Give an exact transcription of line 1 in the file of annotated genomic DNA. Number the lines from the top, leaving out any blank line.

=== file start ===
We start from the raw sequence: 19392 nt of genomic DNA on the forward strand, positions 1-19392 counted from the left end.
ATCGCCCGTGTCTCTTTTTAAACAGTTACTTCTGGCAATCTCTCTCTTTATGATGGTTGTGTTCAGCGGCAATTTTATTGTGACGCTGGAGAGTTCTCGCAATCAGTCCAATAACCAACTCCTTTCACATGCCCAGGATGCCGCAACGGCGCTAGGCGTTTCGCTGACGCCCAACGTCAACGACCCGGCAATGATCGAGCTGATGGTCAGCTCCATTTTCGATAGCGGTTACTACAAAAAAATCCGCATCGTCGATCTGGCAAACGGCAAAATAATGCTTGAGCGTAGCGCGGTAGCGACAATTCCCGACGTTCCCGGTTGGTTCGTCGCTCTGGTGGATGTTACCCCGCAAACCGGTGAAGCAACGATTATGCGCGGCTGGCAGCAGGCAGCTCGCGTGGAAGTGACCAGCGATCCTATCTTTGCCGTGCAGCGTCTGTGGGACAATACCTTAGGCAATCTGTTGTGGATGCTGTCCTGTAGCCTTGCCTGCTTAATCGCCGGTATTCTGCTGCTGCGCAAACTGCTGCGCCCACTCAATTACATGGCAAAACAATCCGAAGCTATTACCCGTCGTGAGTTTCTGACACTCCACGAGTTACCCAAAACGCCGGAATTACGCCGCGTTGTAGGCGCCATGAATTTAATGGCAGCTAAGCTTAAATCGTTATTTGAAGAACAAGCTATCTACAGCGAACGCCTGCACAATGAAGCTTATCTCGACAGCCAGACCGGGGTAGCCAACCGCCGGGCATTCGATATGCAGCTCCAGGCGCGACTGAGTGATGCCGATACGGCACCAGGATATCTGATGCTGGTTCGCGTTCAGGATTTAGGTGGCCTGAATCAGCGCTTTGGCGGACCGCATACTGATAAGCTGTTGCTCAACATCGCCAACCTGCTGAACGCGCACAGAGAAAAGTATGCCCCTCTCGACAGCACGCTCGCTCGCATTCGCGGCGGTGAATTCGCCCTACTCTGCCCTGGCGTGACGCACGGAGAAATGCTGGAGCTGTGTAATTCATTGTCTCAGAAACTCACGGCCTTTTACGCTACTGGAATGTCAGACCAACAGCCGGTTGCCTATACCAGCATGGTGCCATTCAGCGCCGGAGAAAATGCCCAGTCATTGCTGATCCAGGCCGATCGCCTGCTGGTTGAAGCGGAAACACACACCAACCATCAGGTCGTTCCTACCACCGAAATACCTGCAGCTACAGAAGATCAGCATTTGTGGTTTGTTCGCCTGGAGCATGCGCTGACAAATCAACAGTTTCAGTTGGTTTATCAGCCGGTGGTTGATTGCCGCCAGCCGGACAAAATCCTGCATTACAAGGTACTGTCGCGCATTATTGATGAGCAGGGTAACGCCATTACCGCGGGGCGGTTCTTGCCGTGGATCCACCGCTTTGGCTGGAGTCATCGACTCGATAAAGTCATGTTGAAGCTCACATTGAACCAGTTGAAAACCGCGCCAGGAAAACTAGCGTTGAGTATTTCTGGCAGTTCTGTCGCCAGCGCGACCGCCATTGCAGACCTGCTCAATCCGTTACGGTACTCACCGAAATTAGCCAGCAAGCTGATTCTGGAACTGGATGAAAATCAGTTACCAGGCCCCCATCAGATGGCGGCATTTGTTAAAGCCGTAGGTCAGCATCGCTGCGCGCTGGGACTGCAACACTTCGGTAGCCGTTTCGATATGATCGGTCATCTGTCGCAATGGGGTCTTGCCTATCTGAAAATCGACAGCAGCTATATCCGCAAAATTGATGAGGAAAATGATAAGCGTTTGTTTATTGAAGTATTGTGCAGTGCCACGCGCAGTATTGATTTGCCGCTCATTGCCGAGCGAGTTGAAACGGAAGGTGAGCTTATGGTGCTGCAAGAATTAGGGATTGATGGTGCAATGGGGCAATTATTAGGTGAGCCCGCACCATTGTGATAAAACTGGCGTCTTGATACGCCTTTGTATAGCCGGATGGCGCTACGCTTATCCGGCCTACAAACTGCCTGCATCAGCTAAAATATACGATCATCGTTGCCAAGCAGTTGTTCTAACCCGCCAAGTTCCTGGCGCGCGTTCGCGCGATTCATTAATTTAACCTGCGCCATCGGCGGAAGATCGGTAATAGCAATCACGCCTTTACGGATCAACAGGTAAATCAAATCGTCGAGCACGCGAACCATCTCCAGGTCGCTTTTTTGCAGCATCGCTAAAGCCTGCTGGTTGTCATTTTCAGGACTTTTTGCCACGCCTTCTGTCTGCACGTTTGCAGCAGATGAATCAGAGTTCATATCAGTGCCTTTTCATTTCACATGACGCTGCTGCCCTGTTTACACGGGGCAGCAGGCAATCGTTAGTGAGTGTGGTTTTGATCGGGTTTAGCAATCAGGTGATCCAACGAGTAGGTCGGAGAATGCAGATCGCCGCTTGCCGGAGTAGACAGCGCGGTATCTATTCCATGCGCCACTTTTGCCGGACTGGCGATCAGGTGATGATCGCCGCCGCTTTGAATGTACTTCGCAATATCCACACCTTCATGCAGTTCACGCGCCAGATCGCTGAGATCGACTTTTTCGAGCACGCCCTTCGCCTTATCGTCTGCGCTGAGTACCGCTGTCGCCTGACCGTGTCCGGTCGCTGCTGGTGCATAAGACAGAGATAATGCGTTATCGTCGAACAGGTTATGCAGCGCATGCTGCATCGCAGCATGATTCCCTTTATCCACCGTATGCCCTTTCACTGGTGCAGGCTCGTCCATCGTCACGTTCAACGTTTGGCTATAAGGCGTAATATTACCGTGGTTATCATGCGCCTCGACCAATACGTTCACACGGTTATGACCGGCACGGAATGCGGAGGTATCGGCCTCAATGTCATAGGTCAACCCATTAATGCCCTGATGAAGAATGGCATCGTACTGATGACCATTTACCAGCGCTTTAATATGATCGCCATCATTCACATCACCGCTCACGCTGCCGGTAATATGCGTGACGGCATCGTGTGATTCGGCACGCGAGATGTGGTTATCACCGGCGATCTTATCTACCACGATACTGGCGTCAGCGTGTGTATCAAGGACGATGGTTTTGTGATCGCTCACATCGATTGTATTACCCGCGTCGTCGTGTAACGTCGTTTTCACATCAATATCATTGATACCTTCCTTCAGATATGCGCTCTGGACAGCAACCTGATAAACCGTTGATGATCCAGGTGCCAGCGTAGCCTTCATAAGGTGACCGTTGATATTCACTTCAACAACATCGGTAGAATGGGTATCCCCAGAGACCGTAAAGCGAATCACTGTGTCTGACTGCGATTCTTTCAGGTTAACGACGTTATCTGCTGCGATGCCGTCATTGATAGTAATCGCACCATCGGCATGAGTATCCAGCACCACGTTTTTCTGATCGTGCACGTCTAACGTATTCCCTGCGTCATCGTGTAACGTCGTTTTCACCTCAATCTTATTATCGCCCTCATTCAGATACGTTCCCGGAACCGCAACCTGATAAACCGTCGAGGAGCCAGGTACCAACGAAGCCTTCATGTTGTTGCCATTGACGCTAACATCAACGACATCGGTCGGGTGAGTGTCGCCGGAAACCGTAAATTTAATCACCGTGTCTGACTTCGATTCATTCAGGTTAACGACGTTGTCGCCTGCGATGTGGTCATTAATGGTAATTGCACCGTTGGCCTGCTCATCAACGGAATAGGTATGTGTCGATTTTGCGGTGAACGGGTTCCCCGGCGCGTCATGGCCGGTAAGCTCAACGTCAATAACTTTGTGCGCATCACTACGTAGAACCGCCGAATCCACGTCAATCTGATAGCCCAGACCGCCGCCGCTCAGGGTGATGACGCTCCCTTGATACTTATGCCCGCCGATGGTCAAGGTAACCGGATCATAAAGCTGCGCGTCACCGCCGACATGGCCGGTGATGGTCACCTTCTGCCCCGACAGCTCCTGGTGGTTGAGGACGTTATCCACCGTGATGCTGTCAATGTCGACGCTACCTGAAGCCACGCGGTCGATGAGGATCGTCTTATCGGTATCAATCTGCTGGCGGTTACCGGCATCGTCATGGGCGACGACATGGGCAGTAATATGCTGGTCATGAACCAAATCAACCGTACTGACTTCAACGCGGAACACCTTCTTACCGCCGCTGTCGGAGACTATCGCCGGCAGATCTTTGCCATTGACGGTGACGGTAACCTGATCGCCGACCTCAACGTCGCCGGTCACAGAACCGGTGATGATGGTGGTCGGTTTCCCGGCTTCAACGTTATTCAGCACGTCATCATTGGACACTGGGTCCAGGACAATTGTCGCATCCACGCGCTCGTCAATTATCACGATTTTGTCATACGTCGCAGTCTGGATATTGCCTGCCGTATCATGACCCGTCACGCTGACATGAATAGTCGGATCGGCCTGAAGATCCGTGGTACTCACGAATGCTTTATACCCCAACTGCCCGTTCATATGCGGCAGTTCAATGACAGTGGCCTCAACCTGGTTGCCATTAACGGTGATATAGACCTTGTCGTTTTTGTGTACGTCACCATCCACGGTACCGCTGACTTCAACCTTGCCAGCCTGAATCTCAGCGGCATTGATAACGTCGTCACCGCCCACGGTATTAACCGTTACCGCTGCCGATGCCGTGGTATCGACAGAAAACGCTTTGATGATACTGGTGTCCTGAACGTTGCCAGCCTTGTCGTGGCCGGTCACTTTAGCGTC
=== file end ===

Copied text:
We start from the raw sequence: 19392 nt of genomic DNA on the forward strand, positions 1-19392 counted from the left end.